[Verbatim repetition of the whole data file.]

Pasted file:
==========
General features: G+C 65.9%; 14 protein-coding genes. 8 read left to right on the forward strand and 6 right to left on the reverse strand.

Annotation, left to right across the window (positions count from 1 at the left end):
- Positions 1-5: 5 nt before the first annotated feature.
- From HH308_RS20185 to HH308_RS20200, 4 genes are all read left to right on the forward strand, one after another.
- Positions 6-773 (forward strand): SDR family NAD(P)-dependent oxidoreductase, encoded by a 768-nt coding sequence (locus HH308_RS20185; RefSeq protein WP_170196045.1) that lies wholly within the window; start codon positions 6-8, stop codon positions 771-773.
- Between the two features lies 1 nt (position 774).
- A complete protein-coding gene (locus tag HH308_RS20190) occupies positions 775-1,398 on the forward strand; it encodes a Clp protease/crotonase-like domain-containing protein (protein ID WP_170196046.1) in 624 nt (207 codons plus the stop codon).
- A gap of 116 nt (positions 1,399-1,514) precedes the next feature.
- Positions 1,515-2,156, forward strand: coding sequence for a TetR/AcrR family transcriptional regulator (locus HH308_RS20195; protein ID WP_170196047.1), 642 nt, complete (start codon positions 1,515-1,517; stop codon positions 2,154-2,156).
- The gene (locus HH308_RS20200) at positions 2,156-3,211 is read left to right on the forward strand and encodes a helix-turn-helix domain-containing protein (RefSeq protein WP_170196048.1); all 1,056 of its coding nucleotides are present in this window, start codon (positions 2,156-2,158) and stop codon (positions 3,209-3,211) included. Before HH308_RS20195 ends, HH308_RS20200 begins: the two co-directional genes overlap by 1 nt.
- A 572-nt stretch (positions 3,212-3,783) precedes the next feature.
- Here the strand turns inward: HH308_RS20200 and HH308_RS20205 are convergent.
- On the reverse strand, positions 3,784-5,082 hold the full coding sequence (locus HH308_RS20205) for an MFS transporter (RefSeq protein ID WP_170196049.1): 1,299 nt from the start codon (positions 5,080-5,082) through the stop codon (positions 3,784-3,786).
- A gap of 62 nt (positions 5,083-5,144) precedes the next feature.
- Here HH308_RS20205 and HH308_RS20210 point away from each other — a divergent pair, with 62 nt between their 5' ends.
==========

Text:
General features: G+C 65.9%; 14 protein-coding genes. 8 read left to right on the forward strand and 6 right to left on the reverse strand.

Annotation, left to right across the window (positions count from 1 at the left end):
- Positions 1-5: 5 nt before the first annotated feature.
- From HH308_RS20185 to HH308_RS20200, 4 genes are all read left to right on the forward strand, one after another.
- Positions 6-773 (forward strand): SDR family NAD(P)-dependent oxidoreductase, encoded by a 768-nt coding sequence (locus HH308_RS20185; RefSeq protein WP_170196045.1) that lies wholly within the window; start codon positions 6-8, stop codon positions 771-773.
- Between the two features lies 1 nt (position 774).
- A complete protein-coding gene (locus tag HH308_RS20190) occupies positions 775-1,398 on the forward strand; it encodes a Clp protease/crotonase-like domain-containing protein (protein ID WP_170196046.1) in 624 nt (207 codons plus the stop codon).
- A gap of 116 nt (positions 1,399-1,514) precedes the next feature.
- Positions 1,515-2,156, forward strand: coding sequence for a TetR/AcrR family transcriptional regulator (locus HH308_RS20195; protein ID WP_170196047.1), 642 nt, complete (start codon positions 1,515-1,517; stop codon positions 2,154-2,156).
- The gene (locus HH308_RS20200) at positions 2,156-3,211 is read left to right on the forward strand and encodes a helix-turn-helix domain-containing protein (RefSeq protein WP_170196048.1); all 1,056 of its coding nucleotides are present in this window, start codon (positions 2,156-2,158) and stop codon (positions 3,209-3,211) included. Before HH308_RS20195 ends, HH308_RS20200 begins: the two co-directional genes overlap by 1 nt.
- A 572-nt stretch (positions 3,212-3,783) precedes the next feature.
- Here the strand turns inward: HH308_RS20200 and HH308_RS20205 are convergent.
- On the reverse strand, positions 3,784-5,082 hold the full coding sequence (locus HH308_RS20205) for an MFS transporter (RefSeq protein ID WP_170196049.1): 1,299 nt from the start codon (positions 5,080-5,082) through the stop codon (positions 3,784-3,786).
- A gap of 62 nt (positions 5,083-5,144) precedes the next feature.
- Here HH308_RS20205 and HH308_RS20210 point away from each other — a divergent pair, with 62 nt between their 5' ends.